You’ve seen their usernames—now meet some of the real people behind the leaderboard. Like you, they play games to keep their brains active and pass the time. And like you, they have lives beyond their screen time. We talked with eight AARP gamers to find out their stories and learn who they are when they’re not logged in.
Name: Mary Louise H.
Lives in: North Carolina
Games: Canfield Solitaire, Golf Solitaire, Scramble Words
When not playing AARP games I am: Volunteering, playing golf and reading with my book club Quotable quote: “I have no problem relaxing now.”
Given that Mary Louise H. worked in the accounting department of AARP The Magazine, it only made sense that when she returned to college in her early 40s, she’d study accounting. “I did cost accounting and was doing exercises like, ‘You work in a factory and you’re making a dress. How much do you need to charge for this dress?’” says the North Carolina resident. “I thought to myself, I’m never going to have to figure this out.” A professor asked her what she liked to do—and that’s how Mary Louise wound up with her bachelor’s in English instead. We talked with Mary Louise about setting limits, being Type A and the pleasure of being occasionally mindless.
What’s your gaming strategy?
I try to switch it up—I pick maybe three that I like, and then I’ll go on to three more in a few months. I hope it’s engaging my mind. If I have an hour to spare, I’ll sit down and do it, or maybe I’m reading a book and I want a break, so I go do something different. My whole life is free time. I mean, not always—I have appointments, doctor’s appointments, or golf or yoga. But I have a lot of free time.
I hope I’m engaging my brain, but I do think there can be something mindless to the games. You get in this zone where you’re trying to unscramble these words—I might look at the letters and be thinking, I don’t see a thing here. But I’m still in a zone. There’s a bit of escapism, of mindlessness.
Mindlessness can be a good thing or a bad thing. When you work, you’re like, “Oh, after work, I have to do this.” “Oh, on Saturday I have to run this errand.” Now that I’m retired, I might sit down to play games and then I’m like, “Where did that hour go?”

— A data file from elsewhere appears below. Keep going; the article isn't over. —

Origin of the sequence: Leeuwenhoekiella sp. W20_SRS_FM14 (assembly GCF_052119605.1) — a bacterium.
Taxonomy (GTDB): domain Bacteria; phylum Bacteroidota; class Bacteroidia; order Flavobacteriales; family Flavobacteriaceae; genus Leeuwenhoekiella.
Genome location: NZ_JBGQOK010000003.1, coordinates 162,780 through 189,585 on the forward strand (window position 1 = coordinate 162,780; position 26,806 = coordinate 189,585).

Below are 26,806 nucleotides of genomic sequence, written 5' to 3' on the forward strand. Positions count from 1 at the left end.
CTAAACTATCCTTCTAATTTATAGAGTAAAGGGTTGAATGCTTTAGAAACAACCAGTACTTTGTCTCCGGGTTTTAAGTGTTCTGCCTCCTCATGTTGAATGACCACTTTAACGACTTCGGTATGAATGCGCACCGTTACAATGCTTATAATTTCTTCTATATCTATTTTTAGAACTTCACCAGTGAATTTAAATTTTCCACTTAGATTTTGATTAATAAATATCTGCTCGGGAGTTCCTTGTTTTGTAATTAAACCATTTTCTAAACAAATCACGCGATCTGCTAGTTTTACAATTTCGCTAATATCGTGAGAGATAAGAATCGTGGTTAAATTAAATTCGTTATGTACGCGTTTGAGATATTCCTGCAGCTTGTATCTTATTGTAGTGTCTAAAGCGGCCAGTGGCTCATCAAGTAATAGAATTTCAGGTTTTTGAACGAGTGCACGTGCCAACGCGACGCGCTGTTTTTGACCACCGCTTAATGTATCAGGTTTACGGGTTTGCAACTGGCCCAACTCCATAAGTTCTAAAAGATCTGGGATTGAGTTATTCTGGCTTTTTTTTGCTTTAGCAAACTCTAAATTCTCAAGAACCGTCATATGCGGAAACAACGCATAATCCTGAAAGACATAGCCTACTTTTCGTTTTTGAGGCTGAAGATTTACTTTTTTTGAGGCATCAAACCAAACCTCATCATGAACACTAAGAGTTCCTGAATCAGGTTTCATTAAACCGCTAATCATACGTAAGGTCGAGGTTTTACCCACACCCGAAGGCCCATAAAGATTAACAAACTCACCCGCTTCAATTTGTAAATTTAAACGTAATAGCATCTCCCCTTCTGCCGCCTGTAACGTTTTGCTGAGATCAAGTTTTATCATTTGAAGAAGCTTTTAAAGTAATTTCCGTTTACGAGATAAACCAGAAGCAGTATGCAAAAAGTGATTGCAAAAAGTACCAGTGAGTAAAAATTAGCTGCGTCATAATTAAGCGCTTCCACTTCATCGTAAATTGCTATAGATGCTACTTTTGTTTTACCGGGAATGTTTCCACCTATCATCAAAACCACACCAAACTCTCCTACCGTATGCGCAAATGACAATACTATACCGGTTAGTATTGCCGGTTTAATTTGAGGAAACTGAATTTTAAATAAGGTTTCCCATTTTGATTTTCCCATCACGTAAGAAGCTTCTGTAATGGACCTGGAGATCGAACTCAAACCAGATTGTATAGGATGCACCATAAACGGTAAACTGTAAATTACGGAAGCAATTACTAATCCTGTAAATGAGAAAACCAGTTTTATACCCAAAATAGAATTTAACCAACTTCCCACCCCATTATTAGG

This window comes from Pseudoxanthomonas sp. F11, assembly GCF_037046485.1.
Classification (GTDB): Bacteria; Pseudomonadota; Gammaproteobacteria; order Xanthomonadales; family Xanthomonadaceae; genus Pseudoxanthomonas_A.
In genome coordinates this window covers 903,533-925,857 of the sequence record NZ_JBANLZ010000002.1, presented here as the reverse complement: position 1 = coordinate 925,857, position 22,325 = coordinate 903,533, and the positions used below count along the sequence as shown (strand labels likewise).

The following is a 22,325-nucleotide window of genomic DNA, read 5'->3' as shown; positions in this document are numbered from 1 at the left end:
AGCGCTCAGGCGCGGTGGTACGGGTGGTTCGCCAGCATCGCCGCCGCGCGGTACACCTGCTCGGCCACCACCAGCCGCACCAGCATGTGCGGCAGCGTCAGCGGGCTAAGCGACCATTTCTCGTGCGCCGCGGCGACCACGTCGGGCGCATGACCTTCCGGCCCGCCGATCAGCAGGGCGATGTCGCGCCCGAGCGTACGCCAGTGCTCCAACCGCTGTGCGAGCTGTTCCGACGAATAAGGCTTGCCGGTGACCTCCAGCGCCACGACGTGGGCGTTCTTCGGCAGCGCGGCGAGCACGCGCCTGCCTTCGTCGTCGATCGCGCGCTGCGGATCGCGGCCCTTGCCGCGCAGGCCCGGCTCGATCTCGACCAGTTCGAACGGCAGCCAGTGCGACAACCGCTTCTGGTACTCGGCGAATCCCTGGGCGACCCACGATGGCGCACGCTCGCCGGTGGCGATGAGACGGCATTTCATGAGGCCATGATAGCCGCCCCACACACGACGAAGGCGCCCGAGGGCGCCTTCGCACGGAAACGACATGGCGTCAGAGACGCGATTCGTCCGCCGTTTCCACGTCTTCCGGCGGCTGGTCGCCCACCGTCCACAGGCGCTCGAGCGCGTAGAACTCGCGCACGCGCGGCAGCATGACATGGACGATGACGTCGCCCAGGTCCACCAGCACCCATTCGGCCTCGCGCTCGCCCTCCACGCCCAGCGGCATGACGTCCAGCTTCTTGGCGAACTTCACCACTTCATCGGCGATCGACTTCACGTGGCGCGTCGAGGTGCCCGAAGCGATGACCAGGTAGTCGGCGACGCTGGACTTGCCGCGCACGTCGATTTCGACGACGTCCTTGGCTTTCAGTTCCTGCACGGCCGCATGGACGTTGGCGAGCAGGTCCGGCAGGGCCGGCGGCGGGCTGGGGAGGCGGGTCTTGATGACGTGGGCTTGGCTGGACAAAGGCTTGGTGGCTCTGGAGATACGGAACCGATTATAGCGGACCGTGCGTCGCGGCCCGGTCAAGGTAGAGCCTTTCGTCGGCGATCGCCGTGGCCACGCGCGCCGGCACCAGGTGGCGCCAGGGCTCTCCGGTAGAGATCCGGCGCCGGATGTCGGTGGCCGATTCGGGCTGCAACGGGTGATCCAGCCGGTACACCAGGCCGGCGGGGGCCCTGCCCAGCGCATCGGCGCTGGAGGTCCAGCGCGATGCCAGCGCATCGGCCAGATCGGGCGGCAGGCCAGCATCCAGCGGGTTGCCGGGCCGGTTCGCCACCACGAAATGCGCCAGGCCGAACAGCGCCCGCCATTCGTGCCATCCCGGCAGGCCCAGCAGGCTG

What’s the downside about that?
Well, actually, nothing! I’m retired, I don’t have children, I don’t have grandchildren. So what the heck? It’s just that sometimes structured time lets you get more done than when you’re working with unstructured time. But I don’t think that’s a bad thing. When I was working, I was in accounting. If we were trying to close out the month, sometimes we’d be there till midnight. You couldn’t just get up and leave at 5. So it’s nice that I have this luxury.
But I do set limits, or maybe it’s more about goals. Like with Word Scramble, if I get to the fourth level and I finish it, I’m done. I’m a pretty Type A person, so I like limits. I like things done a certain way and in a certain time.
A lot of Type A people find it difficult to relax—is that true of you?
I have no problem relaxing now. That was more of an issue when I was working. I’ll tell you straight up: People get on my nerves! When you work, you have to put up with it, to an extent. I don’t work anymore, and I don’t have to put up with it. If I volunteer and I don’t like it, I can quit volunteering. I love to socialize, but people can get on my nerves after a while, I’ll be honest about that. I don’t have to socialize with anybody anymore. It’s great. It’s a privilege.
The turning point for me was when I married my husband. I wasn’t on my own anymore, and that gave me so much more freedom. Someone from AARP actually set us up on a blind date. I was single, and I worked at AARP in Washington, D.C., and I was in my 30s—you’d think it’d be easy to meet men, but it wasn’t. Someone said her husband worked with somebody I’d be a good match with and gave me his number. We went out on a date in December and got engaged in January. When you’re 40 years old, you know whether it’s right.
People retire here to Pinehurst, and when I first moved to our community, someone said, “You can be as busy as you want—or not.” There’s always something to do—book clubs, I volunteer at a welcome center, I play nine-hole golf with a great group of gals. Some of the women here, I don’t know how they actually have time to do anything, they’re so involved. When I first moved here, I volunteered for quite a lot, and it got to the point where I was like, “Nah, I’m done.” I don’t need to make any more friends or socialize more than I already do. Gaming is a way to pass the time. It also helped me when my husband was in the hospital for his heart. That’s something great about my iPad; I could play games next to him while he was sleeping. It’s transportive, in a few ways.
Mary Louise’s pro tip: Don’t compare online games to the real-life versions.
“When I first moved to North Carolina, I met these women who played mahjongg, and I’m like, ‘I play online. That sounds like fun.’ But playing online and playing with people are two different things! I was flabbergasted. There are so many rules, and they change every year."
AARP Behind the Leaderboard profiles are meant to reflect individuals’ experiences and outlooks and do not necessarily reflect AARP’s point of view.